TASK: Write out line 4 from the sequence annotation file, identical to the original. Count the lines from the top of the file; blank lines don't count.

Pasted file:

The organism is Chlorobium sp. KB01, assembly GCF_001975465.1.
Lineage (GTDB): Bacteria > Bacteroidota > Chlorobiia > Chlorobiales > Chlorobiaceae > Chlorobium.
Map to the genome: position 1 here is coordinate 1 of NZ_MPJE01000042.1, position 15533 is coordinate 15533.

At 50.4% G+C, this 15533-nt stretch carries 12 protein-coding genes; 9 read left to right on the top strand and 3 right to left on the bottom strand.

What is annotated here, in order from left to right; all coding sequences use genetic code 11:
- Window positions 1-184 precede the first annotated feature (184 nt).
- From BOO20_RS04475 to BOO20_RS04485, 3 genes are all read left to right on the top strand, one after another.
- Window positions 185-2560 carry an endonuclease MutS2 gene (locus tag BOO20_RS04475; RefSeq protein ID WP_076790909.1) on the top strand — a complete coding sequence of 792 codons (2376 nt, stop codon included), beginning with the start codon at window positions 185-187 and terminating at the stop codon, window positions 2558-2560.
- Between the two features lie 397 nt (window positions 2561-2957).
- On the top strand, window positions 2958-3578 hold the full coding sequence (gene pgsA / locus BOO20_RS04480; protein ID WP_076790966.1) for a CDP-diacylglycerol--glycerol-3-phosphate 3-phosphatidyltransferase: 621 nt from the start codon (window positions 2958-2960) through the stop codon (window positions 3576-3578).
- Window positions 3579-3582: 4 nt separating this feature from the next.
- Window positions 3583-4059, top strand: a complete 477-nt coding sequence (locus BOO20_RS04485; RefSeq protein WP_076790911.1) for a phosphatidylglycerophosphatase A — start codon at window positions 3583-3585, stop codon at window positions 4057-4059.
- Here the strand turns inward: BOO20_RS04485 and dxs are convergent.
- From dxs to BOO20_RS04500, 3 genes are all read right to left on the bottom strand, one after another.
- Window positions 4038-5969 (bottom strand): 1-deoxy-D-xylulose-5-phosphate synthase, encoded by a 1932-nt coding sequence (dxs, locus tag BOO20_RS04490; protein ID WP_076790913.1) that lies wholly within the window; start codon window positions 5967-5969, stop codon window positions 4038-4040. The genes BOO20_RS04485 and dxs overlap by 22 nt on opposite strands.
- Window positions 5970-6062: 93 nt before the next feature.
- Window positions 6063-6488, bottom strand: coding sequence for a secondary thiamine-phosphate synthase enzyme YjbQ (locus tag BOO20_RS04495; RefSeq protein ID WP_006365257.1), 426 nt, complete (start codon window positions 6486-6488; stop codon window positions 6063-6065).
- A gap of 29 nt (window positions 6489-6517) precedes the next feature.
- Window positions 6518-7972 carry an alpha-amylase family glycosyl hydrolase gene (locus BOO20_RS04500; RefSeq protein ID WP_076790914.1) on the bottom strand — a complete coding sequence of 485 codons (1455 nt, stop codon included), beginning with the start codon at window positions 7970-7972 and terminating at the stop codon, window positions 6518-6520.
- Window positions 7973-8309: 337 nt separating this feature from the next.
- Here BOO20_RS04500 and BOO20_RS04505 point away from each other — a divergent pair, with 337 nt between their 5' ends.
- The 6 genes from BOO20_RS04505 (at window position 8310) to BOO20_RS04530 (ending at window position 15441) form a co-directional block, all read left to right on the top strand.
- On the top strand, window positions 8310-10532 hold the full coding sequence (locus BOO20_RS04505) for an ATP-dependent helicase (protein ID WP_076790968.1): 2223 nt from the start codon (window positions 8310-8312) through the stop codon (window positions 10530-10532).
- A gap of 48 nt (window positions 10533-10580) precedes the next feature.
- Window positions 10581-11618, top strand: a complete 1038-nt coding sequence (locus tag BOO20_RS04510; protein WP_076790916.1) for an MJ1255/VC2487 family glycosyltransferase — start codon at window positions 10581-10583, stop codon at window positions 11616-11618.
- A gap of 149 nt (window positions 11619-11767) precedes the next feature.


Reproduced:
At 50.4% G+C, this 15533-nt stretch carries 12 protein-coding genes; 9 read left to right on the top strand and 3 right to left on the bottom strand.